Rural voters in Gurgaon spotlight

Singh, on the other hand, said Yadav was a “TV creation who only had an intellectual and superficial involvement with the villages”.

New Delhi | Published:April 9, 2014 1:58 am

The last day of campaigning unfolded in radically different ways for Gurgaon candidates Yogendra Yadav (AAP) and Rao Inderjit Singh (BJP).

While it was a little rushed for Yadav, who delivered his final speech to people of Sikrawa village in Mewat district in five minutes, Singh finished early on Tuesday afternoon and said he was confident of his victory.

Yadav’s cavalcade spent the entire day touring various locations in Mewat district, while Singh concluded his campaign in Basai village, close to Gurgaon city.

Taking a dig at Singh, Yadav said Singh was still banking  on “conventional politics” and that “Singh would like to believe he still has the lead among the rural masses”.

“In the initial stages of the campaign, we were very weak among the rural masses, but now we have made up ground, especially in rural Rewari, Bawal and Pataudi, which has traditionally been a stronghold for Singh,” Yadav said. “Among the urban and semi-urban populations, we were doing very well already,” he said.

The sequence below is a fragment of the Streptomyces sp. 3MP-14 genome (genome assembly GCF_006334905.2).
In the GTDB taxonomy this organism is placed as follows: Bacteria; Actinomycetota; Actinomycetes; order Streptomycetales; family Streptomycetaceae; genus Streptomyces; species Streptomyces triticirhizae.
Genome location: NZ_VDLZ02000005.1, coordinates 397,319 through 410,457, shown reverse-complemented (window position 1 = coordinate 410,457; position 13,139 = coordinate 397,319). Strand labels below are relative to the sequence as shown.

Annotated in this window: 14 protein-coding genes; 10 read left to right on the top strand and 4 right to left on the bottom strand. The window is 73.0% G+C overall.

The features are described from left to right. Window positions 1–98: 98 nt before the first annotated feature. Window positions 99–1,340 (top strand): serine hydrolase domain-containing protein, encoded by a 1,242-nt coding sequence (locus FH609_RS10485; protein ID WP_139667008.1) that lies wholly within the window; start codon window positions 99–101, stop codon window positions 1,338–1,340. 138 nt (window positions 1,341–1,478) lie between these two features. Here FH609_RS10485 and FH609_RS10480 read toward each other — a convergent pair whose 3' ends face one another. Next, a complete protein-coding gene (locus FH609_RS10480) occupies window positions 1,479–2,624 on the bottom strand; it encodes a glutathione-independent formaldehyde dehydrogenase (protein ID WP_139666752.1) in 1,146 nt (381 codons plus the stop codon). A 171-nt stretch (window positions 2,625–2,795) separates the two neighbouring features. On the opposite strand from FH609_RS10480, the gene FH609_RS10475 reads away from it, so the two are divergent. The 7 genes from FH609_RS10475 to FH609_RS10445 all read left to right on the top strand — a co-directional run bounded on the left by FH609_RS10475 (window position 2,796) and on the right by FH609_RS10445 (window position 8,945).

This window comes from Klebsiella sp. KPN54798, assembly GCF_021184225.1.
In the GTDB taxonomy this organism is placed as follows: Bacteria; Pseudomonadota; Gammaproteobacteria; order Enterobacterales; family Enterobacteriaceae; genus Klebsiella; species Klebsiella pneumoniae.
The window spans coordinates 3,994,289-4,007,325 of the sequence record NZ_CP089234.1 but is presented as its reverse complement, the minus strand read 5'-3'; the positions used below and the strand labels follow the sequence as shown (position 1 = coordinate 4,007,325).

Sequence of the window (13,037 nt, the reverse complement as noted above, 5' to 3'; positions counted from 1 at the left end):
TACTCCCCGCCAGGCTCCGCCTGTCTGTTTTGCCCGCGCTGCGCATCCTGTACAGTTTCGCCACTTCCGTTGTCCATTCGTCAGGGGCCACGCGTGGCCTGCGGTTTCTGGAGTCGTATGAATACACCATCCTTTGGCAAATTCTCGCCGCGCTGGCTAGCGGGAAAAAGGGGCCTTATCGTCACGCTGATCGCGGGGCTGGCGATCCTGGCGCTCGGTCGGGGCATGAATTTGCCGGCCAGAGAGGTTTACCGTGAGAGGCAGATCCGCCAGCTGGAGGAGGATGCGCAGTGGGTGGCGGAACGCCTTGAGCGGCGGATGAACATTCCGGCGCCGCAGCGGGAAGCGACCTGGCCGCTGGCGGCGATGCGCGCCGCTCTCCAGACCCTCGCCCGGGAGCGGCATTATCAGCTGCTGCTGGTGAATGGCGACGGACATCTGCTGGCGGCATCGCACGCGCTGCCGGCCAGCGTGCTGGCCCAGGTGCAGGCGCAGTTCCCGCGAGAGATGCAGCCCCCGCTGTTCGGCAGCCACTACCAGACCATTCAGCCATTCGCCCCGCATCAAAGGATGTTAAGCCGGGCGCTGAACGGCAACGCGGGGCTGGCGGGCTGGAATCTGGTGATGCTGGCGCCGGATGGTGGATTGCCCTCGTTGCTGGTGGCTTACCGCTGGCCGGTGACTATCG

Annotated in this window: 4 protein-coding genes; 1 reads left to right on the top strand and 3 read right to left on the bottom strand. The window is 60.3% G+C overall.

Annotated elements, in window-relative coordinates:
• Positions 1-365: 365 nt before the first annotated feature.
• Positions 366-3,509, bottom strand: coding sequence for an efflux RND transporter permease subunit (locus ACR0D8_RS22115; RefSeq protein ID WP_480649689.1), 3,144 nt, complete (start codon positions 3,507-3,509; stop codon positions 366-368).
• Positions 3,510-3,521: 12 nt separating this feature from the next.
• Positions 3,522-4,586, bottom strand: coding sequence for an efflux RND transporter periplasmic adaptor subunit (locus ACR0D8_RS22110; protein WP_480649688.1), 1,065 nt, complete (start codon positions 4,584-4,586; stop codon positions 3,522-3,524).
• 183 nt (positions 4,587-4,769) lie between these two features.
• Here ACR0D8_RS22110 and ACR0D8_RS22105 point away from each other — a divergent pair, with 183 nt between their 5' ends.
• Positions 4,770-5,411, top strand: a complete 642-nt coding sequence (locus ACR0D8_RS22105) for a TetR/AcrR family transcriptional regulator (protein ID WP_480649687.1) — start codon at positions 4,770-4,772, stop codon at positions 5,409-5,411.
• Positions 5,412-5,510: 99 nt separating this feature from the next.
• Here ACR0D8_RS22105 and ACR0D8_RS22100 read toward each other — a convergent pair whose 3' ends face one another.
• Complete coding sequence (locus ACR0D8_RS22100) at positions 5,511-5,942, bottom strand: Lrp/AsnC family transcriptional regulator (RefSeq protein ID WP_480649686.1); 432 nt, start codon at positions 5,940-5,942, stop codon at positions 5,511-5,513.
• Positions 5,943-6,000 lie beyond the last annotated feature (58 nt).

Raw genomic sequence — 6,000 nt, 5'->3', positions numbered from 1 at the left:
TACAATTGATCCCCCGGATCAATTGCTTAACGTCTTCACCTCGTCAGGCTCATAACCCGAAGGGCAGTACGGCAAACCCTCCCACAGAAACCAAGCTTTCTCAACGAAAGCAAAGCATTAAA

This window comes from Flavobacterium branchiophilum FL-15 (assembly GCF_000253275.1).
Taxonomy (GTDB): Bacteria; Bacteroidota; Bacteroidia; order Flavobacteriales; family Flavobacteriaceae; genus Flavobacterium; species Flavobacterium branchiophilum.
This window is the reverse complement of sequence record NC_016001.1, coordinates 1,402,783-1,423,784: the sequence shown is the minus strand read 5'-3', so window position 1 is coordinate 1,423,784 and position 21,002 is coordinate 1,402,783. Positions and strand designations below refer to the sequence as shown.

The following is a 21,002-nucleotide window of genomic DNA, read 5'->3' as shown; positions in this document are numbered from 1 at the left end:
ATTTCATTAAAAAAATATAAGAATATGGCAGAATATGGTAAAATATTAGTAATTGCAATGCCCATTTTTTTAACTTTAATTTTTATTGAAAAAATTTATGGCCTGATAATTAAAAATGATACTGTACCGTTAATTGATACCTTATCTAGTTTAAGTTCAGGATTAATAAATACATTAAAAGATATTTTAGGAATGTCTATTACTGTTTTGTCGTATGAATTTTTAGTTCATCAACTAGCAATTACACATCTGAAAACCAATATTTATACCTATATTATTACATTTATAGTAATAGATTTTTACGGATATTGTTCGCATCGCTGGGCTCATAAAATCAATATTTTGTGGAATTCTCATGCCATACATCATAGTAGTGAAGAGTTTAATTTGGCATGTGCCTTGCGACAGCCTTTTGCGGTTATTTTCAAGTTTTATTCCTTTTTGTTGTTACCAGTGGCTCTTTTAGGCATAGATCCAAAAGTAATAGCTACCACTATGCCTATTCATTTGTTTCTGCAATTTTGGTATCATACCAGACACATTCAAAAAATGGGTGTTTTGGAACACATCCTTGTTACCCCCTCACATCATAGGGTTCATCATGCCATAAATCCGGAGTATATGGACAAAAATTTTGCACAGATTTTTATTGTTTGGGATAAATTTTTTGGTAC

Singh, on the other hand, said Yadav was a “TV creation who only had an intellectual and superficial involvement with the villages”.

“My strength still is the rural mass base, besides having a clean reputation among the people of the city,” he said.

Both, while accepting that the Mewat electorate was a decisive factor in the upcoming elections, had different views on the likely choice the 4.5 lakh voters in the district — of which over 3.5 lakh are from the Meo community — were going to make. Both have also campaigned extensively in Mewat. The Meo community has traditionally voted for Zakir Hussain, currently the INLD candidate.

Singh claimed that “faith was above all else for the Meo community” and that “over 80 per cent votes are going to Hussain”, while Yadav was of the opinion that the Meo vote block was ruptured this time around.

“It is true that they have been voting for Hussain, but this time the youth among them seem to be disenchanted with him and are looking favourably at us,” Yadav said.

He said the AAP stood to benefit from the resentment among the local political leaders in Mewat region, who had so far been suppressed by prominent political parties and who wanted to make their voice heard. “They have expressed their support to us,” he said.

Yadav, on Monday, also sought support from industrial and migrant workers, after representatives from unions told him about their problems, AAP spokespersons said.

“They met him and pledged their support. He has promised them that the AAP will work on the issues of contractual labour, housing and safety for workers, strict implementation of labour laws and minimum wages and the pensions for the workforce,” a party spokesperson said.

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